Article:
America, pay attention, because for one Chicago suburb, reparations are here.
Evanston, Illinois’ Black residents are now, officially, pioneers in trying to right the nation’s historical wrongs. Their hometown set a policy this week that aims to build the economically unequal city’s Black wealth.
The Washington Post has details:
The Evanston City Council approved the first phase of reparations to acknowledge the harm caused by discriminatory housing policies, practices and inaction going back more than a century. The 8-to-1 vote will initially make $400,000 available in $25,000 homeownership and improvement grants, as well as in mortgage assistance for Black residents, primarily those can show they are direct descendants of individuals who lived in the city between 1919 and 1969 and suffered from such discrimination.
While this appears on its face to be a housing-specific policy, it could be revolutionary for the city’s Black and Brown students, given the importance of housing security and family wealth to the social determinants of health—in plain English, the things that actually make kids healthy and able to learn at their best.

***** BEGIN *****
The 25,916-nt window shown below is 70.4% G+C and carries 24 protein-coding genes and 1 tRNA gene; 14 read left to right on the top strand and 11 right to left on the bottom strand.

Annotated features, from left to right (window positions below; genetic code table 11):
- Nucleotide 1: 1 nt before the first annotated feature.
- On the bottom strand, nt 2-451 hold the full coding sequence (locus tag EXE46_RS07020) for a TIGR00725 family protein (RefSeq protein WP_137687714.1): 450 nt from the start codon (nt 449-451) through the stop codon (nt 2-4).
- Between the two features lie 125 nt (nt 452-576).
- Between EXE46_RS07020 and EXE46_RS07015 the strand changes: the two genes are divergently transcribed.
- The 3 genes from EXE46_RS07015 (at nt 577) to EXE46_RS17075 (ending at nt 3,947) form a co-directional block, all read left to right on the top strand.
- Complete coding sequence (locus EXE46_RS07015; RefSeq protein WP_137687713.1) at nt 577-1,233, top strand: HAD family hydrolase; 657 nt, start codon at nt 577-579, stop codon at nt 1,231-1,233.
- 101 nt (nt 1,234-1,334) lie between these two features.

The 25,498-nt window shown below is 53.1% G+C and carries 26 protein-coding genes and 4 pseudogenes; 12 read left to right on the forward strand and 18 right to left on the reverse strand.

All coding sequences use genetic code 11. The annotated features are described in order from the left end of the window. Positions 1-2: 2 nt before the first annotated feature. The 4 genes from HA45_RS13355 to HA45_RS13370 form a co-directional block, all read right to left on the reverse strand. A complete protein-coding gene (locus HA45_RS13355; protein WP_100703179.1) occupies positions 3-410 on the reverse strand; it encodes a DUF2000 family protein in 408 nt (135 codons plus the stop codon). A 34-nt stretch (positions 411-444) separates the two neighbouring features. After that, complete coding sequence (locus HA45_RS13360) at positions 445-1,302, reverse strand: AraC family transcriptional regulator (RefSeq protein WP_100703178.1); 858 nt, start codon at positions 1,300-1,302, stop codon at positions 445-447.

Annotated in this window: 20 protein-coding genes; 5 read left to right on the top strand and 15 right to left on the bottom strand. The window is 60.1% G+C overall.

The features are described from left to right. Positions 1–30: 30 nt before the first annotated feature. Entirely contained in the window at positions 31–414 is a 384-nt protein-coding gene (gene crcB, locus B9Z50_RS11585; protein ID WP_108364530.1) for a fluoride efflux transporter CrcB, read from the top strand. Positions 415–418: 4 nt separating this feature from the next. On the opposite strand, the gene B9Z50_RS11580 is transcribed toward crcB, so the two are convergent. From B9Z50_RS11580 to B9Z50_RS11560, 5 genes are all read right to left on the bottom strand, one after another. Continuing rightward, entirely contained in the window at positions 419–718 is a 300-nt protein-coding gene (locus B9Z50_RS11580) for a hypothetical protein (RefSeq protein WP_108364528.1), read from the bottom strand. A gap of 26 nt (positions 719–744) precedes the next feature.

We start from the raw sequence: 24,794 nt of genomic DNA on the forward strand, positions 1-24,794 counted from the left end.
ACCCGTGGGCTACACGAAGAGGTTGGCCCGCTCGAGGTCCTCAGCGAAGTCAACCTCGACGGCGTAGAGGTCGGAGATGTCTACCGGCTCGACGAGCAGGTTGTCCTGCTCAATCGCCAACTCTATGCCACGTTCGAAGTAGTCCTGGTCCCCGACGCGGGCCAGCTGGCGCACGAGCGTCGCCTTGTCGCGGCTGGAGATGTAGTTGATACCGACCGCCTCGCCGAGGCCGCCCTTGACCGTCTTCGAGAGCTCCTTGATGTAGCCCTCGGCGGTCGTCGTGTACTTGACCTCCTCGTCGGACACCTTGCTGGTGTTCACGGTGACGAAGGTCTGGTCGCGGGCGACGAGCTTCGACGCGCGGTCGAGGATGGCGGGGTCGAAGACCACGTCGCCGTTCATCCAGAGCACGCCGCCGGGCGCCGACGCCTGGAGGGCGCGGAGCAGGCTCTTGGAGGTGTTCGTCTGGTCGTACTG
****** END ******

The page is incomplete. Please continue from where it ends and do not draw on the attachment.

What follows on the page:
And now there’s an ongoing experiment in a sizable, affluent Midwest city to spread that wealth to the residents who had historically been barred from that affluence. So, again, pay attention, America.
To learn more about how to build healthier kids, check out Citizen Ed’s #SeekingChildJustice virtual town hall series. Be sure to watch CE’s other series here.
An original version of this post appeared on Citizen Ed.
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